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Beans: A History [Hardcover]

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Item Number 332792  
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Item Specifications...

Pages   261
Est. Packaging Dimensions:   Length: 1.25" Width: 6.25" Height: 7.75"
Weight:   1 lbs.
Binding  Hardcover
Release Date   Sep 4, 2007
Publisher   Berg Publishers
ISBN  1845204301  
EAN  9781845204303  

Availability  0 units.

Item Description...
Whether refried, baked, falafelled, or complementing a nice Chianti, the humble bean has long been a part of gourmet and everyday food culture around the globe. As Ken Albala shows, though, over its history the bean has enjoyed more controversy than its current ubiquity lets on. From the bean's status as seat of the soul (at least, that's what Pythagoras thought) to seed of sin (or so said St. Jerome, who forbade nuns to eat beans because they "tickle the genitals"), Beans is a ripping tale of a truly magical fruit.

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More About Ken Albala

Register your artisan biography and upload your photo! Ken Albala is Associate Professor in the Department of History at the University of the Pacific.

Ken Albala was born in 1964.

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Reviews - What do our customers think?
Jane Grigson Award  Oct 21, 2008
Beans is the winner of the 2008 International Association of Culinary Professionals Jane Grigson Award and was also a finalist for the food writing award.

My apologies for posting a review of my own book, but I saw no other way of getting this information onto this site. I hope you enjoy it. Ken
What is the author's point?  Oct 19, 2008
I loved Kurlansky's COD and very much liked his SALT. I found Foster and Cordell's "CHILIES TO CHOCOLATE: Food the Americas gave the World" fascinating. And I love eating beans, from garbanzos to black beans to lentils.

So, I like the genre to which "BEANS: A History" belongs as well as the subject itself.

However, I found myself wondering, "What is the point the author is trying to make?" or perhaps "What is the direction of this book?".

The table of contents implies that this book is focused around a "bean by bean" approach. However, only the chapter on soybeans seems to fit that bill. None of the other chapters seem to be a coherent discussion about each bean (or group of beans). Instead, the chapters seem to meander around, seemingly without direction, excepting for the author's fixation on the historical association between the eating of beans and being poor. Honestly, it seems that well over a third of the book is dedicated to making this single point, with endless quotes to support it, often obscuring the boundaries between chapters.

What I craved in this book is closely approximated by his final chapter, which is on Soybeans. Here he starts with its known beginnings, how and why its use morphed over time and varied from place to place. He discusses (but does not fixate upon) its role in society. He gives interesting facts about its biology. At the end of the soy chapter he does, alas, wander off-topic into a confusing discussion about the pros and cons of genetically modified foods -- an interesting topic, but one that should be reviewed by someone more expert and not discussed parenthetically as it is here; similarly, he meanders briefly off into the field of medicine, where mistakes are definitely made(including confusing the findings of scientific medical studies with non-science based/unstudied proclamations), and he sometimes contradicts himself.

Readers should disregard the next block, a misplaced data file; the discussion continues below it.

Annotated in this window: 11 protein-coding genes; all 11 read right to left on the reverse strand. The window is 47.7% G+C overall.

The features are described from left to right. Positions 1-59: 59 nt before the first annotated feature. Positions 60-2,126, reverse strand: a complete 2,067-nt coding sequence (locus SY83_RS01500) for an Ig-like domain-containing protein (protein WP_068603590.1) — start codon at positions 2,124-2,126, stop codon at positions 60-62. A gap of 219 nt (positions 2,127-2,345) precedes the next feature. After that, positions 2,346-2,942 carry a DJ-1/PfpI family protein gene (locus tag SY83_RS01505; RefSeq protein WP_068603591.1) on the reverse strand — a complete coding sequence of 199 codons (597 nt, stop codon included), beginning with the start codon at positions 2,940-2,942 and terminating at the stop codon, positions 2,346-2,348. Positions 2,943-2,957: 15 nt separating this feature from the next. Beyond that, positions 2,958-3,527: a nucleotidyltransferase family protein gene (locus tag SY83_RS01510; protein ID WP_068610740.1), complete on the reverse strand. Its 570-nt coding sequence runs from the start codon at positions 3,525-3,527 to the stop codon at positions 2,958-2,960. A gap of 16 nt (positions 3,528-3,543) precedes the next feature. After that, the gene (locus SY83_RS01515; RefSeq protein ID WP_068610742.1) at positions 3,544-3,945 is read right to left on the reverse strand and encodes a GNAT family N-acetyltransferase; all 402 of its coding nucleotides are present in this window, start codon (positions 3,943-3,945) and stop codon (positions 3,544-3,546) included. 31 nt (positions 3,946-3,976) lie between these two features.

Finally, the recipes seem strewn in almost randomly. Sometimes they illustrate points, but other times not. Some interesting from a cooking-in-your-own kitchen standpoint, sometimes from a historical standpoint, and sometimes ????

In the end, I was rather disappointed by this tome. There are interesting nuggets to be dug out.... but I would like more from my reads than that.

Steven Mlodinow
Praise for Beans  Apr 7, 2008
This book was excellent. It provided detailed information about the history of the domestication of several members of the Fabaceae. I would suggest it to anyone interested in domestication or beans in general.
5 star Fun Informative book  Feb 18, 2008
We are a bean eating family, where beans are consumed 3-4 times per week in some form. We used to go to the Bean Festival down in Tracy, CA so we never get tired of eating or learning about beans.

Which makes this book one anyone who loves food archeology, or bean cuisines should at least read if not own. No it doesn't cover everything about beans, but it covers enough to make it worth a read.

After all how many Americans know that virtually every culture has some type of bean dish? Or that beans as a food source goes back thousands of years?
A Paean to Beans  Feb 8, 2008
This is a wonderful book that is both scholarly and entertaining, a good read as well as a valuable reference work. It consists of a series of "biographies" of beans or groups of related beans by region, including the Middle East, Europe, India, Africa, Mexico, South America, North America, and China and Japan. Each "biography" includes a description of the bean's origin and history, philosophical and political dimensions, methods of preparation, and recipes (nearly sixty in all) with many anecdotes and literary references. I never really thought about it before, but in most parts of the world beans are associated with poverty and low social status with the exception of two civilizations: India and China. In order to truly understand beans, the author resolved to eat beans every day during the book's creation, ideally a new species or variety every day. He has assimilated his subject matter well!

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